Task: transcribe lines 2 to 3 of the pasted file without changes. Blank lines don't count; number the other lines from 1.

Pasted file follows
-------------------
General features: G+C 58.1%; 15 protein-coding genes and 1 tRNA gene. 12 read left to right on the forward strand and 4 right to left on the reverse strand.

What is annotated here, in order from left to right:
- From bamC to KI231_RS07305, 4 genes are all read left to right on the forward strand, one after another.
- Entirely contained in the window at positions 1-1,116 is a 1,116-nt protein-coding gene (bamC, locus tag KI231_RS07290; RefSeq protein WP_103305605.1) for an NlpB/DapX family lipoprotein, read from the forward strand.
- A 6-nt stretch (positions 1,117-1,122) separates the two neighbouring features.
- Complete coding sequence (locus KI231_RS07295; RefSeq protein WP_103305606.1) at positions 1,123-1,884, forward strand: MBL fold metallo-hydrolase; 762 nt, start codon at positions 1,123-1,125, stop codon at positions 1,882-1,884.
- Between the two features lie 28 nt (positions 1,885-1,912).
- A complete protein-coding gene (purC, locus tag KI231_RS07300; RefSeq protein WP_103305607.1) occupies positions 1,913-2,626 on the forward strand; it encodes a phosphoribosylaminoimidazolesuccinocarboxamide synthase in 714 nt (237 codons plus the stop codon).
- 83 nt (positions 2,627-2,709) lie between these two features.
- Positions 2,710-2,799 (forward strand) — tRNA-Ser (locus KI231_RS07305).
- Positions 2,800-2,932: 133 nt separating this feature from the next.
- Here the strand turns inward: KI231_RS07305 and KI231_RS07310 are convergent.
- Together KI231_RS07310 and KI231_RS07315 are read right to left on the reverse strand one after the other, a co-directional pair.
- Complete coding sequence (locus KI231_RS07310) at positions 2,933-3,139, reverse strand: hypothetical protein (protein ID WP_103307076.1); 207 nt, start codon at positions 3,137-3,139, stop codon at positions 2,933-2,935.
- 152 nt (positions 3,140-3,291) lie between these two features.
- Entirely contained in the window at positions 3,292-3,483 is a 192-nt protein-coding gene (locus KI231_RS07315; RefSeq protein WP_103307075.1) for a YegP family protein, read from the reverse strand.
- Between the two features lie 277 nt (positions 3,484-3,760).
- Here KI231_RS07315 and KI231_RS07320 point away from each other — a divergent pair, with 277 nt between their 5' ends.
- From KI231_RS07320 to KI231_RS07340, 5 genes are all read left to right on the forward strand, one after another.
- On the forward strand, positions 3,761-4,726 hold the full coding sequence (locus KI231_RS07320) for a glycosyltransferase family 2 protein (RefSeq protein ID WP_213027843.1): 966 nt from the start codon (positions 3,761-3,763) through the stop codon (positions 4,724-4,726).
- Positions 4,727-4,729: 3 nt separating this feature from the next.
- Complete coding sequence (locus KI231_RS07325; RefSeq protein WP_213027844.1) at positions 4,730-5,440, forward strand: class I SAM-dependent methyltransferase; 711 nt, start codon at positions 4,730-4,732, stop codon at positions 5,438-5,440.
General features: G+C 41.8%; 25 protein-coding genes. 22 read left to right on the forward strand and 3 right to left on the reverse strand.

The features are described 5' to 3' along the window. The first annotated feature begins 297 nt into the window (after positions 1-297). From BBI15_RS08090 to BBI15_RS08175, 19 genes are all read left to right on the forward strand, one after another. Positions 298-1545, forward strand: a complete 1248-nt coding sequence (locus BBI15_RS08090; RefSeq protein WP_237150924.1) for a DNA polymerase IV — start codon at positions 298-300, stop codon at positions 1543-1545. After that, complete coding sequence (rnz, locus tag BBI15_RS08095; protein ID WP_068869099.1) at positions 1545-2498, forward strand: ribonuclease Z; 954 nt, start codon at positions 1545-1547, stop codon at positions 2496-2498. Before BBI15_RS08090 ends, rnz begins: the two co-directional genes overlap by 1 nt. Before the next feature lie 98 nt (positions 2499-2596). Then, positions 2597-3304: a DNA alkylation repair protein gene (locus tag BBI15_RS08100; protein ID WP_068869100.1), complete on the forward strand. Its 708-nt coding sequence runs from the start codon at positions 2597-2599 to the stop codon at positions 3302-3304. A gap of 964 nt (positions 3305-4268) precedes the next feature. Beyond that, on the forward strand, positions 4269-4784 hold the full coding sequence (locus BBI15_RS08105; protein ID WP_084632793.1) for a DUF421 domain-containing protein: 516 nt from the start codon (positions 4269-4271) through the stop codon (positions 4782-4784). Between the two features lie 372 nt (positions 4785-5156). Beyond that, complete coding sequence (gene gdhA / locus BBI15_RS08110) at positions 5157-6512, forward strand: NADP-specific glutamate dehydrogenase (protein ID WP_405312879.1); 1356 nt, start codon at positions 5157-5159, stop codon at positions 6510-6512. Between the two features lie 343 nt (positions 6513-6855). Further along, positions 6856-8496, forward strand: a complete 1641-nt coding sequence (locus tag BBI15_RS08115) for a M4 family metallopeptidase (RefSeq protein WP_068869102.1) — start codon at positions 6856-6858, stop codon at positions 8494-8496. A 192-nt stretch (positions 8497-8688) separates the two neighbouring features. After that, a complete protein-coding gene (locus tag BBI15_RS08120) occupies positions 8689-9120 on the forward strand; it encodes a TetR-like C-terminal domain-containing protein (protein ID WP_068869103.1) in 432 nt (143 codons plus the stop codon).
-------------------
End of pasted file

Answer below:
What is annotated here, in order from left to right:
- From bamC to KI231_RS07305, 4 genes are all read left to right on the forward strand, one after another.